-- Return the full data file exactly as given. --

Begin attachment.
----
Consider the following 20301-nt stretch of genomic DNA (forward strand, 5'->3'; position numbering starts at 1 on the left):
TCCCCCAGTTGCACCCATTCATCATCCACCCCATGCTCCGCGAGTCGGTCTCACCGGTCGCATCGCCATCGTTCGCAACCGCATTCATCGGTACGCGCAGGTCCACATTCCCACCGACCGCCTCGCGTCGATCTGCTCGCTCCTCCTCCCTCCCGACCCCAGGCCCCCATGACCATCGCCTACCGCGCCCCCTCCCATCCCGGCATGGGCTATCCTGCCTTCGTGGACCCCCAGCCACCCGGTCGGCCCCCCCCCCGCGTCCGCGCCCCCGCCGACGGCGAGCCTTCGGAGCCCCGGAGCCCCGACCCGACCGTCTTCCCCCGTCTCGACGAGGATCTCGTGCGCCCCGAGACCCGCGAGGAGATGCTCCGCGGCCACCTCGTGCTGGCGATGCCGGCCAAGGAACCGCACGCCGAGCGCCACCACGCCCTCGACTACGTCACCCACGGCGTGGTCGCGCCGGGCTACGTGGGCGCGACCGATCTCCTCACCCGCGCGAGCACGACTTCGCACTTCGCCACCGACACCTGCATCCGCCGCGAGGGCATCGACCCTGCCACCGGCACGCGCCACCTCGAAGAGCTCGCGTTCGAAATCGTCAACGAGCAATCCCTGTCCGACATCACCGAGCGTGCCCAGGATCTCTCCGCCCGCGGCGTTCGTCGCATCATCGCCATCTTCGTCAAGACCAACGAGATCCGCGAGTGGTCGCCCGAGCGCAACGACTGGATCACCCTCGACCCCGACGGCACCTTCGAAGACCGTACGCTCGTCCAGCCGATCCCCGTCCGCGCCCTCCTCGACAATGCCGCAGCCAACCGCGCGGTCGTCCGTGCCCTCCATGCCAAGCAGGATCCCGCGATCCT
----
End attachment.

Consider the following 20301-nt stretch of genomic DNA (forward strand, 5'->3'; position numbering starts at 1 on the left):
TCCCCCAGTTGCACCCATTCATCATCCACCCCATGCTCCGCGAGTCGGTCTCACCGGTCGCATCGCCATCGTTCGCAACCGCATTCATCGGTACGCGCAGGTCCACATTCCCACCGACCGCCTCGCGTCGATCTGCTCGCTCCTCCTCCCTCCCGACCCCAGGCCCCCATGACCATCGCCTACCGCGCCCCCTCCCATCCCGGCATGGGCTATCCTGCCTTCGTGGACCCCCAGCCACCCGGTCGGCCCCCCCCCCGCGTCCGCGCCCCCGCCGACGGCGAGCCTTCGGAGCCCCGGAGCCCCGACCCGACCGTCTTCCCCCGTCTCGACGAGGATCTCGTGCGCCCCGAGACCCGCGAGGAGATGCTCCGCGGCCACCTCGTGCTGGCGATGCCGGCCAAGGAACCGCACGCCGAGCGCCACCACGCCCTCGACTACGTCACCCACGGCGTGGTCGCGCCGGGCTACGTGGGCGCGACCGATCTCCTCACCCGCGCGAGCACGACTTCGCACTTCGCCACCGACACCTGCATCCGCCGCGAGGGCATCGACCCTGCCACCGGCACGCGCCACCTCGAAGAGCTCGCGTTCGAAATCGTCAACGAGCAATCCCTGTCCGACATCACCGAGCGTGCCCAGGATCTCTCCGCCCGCGGCGTTCGTCGCATCATCGCCATCTTCGTCAAGACCAACGAGATCCGCGAGTGGTCGCCCGAGCGCAACGACTGGATCACCCTCGACCCCGACGGCACCTTCGAAGACCGTACGCTCGTCCAGCCGATCCCCGTCCGCGCCCTCCTCGACAATGCCGCAGCCAACCGCGCGGTCGTCCGTGCCCTCCATGCCAAGCAGGATCCCGCGATCCT